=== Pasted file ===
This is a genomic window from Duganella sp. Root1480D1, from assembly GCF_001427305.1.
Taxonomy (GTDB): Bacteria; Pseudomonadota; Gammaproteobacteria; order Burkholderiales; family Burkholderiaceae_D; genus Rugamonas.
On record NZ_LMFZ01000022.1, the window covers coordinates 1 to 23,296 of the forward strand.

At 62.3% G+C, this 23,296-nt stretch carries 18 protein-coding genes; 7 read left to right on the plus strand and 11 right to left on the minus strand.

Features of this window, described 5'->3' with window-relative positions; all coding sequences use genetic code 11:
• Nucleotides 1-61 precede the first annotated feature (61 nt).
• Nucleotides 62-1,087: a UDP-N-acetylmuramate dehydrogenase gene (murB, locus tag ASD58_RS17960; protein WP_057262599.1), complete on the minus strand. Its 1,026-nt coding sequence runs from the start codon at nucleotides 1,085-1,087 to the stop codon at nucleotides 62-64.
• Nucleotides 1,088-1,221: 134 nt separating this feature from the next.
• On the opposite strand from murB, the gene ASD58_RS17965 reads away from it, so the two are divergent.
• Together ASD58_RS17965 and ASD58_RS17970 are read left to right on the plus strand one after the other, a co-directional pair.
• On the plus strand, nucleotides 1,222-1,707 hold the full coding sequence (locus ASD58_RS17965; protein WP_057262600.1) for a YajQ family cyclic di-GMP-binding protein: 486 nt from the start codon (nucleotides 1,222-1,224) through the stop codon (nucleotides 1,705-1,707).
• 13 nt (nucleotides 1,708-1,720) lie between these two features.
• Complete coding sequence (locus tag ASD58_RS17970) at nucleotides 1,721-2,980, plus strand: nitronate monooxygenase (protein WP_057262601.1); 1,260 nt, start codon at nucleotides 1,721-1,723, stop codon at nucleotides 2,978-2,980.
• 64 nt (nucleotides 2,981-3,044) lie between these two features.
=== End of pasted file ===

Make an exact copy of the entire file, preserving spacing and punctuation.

This is a genomic window from Duganella sp. Root1480D1, from assembly GCF_001427305.1.
Taxonomy (GTDB): Bacteria; Pseudomonadota; Gammaproteobacteria; order Burkholderiales; family Burkholderiaceae_D; genus Rugamonas.
On record NZ_LMFZ01000022.1, the window covers coordinates 1 to 23,296 of the forward strand.

At 62.3% G+C, this 23,296-nt stretch carries 18 protein-coding genes; 7 read left to right on the plus strand and 11 right to left on the minus strand.

Features of this window, described 5'->3' with window-relative positions; all coding sequences use genetic code 11:
• Nucleotides 1-61 precede the first annotated feature (61 nt).
• Nucleotides 62-1,087: a UDP-N-acetylmuramate dehydrogenase gene (murB, locus tag ASD58_RS17960; protein WP_057262599.1), complete on the minus strand. Its 1,026-nt coding sequence runs from the start codon at nucleotides 1,085-1,087 to the stop codon at nucleotides 62-64.
• Nucleotides 1,088-1,221: 134 nt separating this feature from the next.
• On the opposite strand from murB, the gene ASD58_RS17965 reads away from it, so the two are divergent.
• Together ASD58_RS17965 and ASD58_RS17970 are read left to right on the plus strand one after the other, a co-directional pair.
• On the plus strand, nucleotides 1,222-1,707 hold the full coding sequence (locus ASD58_RS17965; protein WP_057262600.1) for a YajQ family cyclic di-GMP-binding protein: 486 nt from the start codon (nucleotides 1,222-1,224) through the stop codon (nucleotides 1,705-1,707).
• 13 nt (nucleotides 1,708-1,720) lie between these two features.
• Complete coding sequence (locus tag ASD58_RS17970) at nucleotides 1,721-2,980, plus strand: nitronate monooxygenase (protein WP_057262601.1); 1,260 nt, start codon at nucleotides 1,721-1,723, stop codon at nucleotides 2,978-2,980.
• 64 nt (nucleotides 2,981-3,044) lie between these two features.